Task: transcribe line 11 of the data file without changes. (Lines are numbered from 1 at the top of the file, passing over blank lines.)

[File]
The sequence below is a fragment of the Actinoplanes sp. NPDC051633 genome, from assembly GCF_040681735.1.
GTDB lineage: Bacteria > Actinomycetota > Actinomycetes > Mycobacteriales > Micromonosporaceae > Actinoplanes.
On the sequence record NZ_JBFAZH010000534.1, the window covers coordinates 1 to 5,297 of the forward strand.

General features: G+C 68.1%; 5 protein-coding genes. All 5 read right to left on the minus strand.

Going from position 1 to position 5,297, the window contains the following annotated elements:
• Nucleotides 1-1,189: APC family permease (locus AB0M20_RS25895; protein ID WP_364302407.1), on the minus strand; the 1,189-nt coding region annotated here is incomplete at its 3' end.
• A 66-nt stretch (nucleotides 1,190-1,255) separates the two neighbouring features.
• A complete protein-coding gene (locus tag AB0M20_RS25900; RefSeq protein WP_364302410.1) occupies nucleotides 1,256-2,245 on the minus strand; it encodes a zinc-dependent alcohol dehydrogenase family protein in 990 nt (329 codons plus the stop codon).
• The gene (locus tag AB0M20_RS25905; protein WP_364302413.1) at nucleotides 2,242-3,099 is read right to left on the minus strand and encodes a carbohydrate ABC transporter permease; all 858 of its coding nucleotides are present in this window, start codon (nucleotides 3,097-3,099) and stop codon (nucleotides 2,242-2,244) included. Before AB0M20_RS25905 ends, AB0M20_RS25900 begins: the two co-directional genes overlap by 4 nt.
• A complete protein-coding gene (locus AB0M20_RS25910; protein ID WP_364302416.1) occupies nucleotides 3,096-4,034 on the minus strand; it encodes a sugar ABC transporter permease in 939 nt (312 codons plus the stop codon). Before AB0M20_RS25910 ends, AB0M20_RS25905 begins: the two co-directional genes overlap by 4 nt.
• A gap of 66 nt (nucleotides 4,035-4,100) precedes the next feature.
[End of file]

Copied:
• A gap of 66 nt (nucleotides 4,035-4,100) precedes the next feature.